VIJAYA MYNE Vs. SATYA BHUSHAN KAURA
HIGH COURT OF DELHI
Satya Bhushan Kaura
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(1.) THE respondent herein filed the suit for specific performance of agreement to sell dated 6.4.2005. It was in respect of suit property
measuring 325 sq. yards bearing No. C-2/270, Janak Puri Residential
Scheme, New Delhi. After the pleadings, the respondent moved application
under Order 8 Rules 3 and 5 read with Order, 12 Rule 6, CPC praying for
passing of a decree in his favour on the ground that there were
sufficient admissions made by the defendant (the appellant herein)
warranting the passing of the judgment on the basis of such admissions
and decreeing the suit. The learned Single Judge has allowed this
application, vide judgment dated 22.12.2006 and as a necessary corollary,
has passed the decree in favour of the respondent herein. Dissatisfied,
the appellant has preferred this appeal.
(2.) BEFORE coming to the grounds on which the said judgment and decree is impugned, we may take stock of the necessary pleadings. The appellant is
the owner of the suit property by virtue of perpetual lease hold rights
given to her vide conveyance dated 14.11.1979. She entered into agreement
to sell dated 13.4.2004 with the respondent agreeing to sell the property
for a total consideration of Rs. 99 lacs. Rs. 8 lacs was paid as earnest
money and another sum of Rs. 2 lacs was also paid on the same day vide
separate receipt (Ex. P2). This amount of Rs. 2 lacs was to be utilized
towards payment of dues of electricity, house tax and getting the
property converted from leasehold to freehold. The balance payment was to
be made by the respondent within one month of getting the property
converted as freehold failing which the earnest money was to be
forfeited. Deal was struck through M/s. Raja Property Dealer, New Delhi.
According to the respondent, when he tried to contact the appellant after
some time in order to find out the status of conversion of property from
leasehold to freehold, the appellant started ignoring the queries of the
respondent. The respondent even made inquiries from the property dealer.
Finally, the respondent met the appellant with property dealer some time
in December 2004 and found that the appellant was prevaricating on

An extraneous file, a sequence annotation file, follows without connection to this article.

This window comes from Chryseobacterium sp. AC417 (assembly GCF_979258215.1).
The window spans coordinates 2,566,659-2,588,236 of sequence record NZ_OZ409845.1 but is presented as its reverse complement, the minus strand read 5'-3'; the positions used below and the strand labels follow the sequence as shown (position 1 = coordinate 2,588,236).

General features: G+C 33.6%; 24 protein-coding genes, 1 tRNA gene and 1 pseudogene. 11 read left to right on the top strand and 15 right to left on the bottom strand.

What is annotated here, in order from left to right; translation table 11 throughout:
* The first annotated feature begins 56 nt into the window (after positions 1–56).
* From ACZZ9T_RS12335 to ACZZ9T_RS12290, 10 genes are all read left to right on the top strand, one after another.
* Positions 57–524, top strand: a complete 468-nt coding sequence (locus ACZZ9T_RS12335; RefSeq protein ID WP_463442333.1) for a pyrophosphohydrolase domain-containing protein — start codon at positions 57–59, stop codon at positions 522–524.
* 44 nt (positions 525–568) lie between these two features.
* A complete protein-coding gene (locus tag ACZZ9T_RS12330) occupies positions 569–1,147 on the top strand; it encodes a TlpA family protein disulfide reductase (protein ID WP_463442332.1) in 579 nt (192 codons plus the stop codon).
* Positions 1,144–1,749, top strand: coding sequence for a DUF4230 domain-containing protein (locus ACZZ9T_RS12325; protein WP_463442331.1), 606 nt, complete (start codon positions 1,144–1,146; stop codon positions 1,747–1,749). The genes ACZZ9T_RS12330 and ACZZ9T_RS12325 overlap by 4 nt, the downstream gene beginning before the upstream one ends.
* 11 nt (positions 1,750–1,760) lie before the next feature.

account of escalation of the prices of the properties and wanted sale
consideration to be increased. The respondent even agreed to that.
Revised agreement to sell dated 6.4.2005 was entered into between the
parties enhancing the consideration to Rs. 1.27 crores. With the
execution of this agreement, earlier agreement dated 13.4.2004 was
revoked. Further sum of Rs. 7 lacs, in addition to Rs. 8 lacs given
earlier as earnest money, was handed over which was acknowledged in the
agreement itself thereby making a total payment of Rs. 15 lacs. Balance
payment of Rs. 1.12 crores was to be given within one month after the
conversion of the property from leasehold into freehold.
It was further the case of the respondent that he again pursued the matter with the appellant with request to expedite the matter in getting
the property freehold and found reluctance on the part of the appellant
in going ahead with the deal and, therefore, filed the suit for specific
performance on the basis of aforesaid averments. Before filing the suit
the respondent even caused a public notice published in the Hindustan
Times and Times of India on 19.3.2006. Thereafter, he received legal
notice dated 22.3.2006 from the appellant in which the appellant had
stated that she was no longer interested in selling the property to the
respondent for 'personal reasons'. The respondent replied, vide dated
5.4.2006, to the said notice requesting her to give information regarding conversion of the property and also stated that he was still ready and
willing to purchase the property. The appellant, however, vide her
Counsel's letter dated 10.4.2006, again showed her disinclination,
forcing the respondent to file the suit seeking help of the Court in
getting the agreement enforced.
(3.) THE appellant filed the written statement. First agreement to sell dated 13.4.2004 and subsequent agreement to sell dated 6.4.2005 were not
denied. Receipt dated 13.4.2004 for Rs. 2 lacs was also admitted. It was
also admitted that a sum of Rs. 8 lacs while executing the agreement
dated 13.4.2004 and further sum of Rs. 7 lacs when agreement 6.4.2005 was
entered into were received by the appellant. It was, however, alleged
that the said property dealer was of the respondent who failed to get the
property converted from leasehold to freehold and it was the obligation
of the respondent to do so as he was a builder by profession. Therefore,
it is respondent who was failing to get the property converted into
freehold and to get the sale transaction despite the request of the
appellant. The appellant, thereafter, got disinterested in selling the
property because she wanted to shift there along with her family members.
She offered to return the money received from the respondent along with
interest at the agreed rate of interest.;
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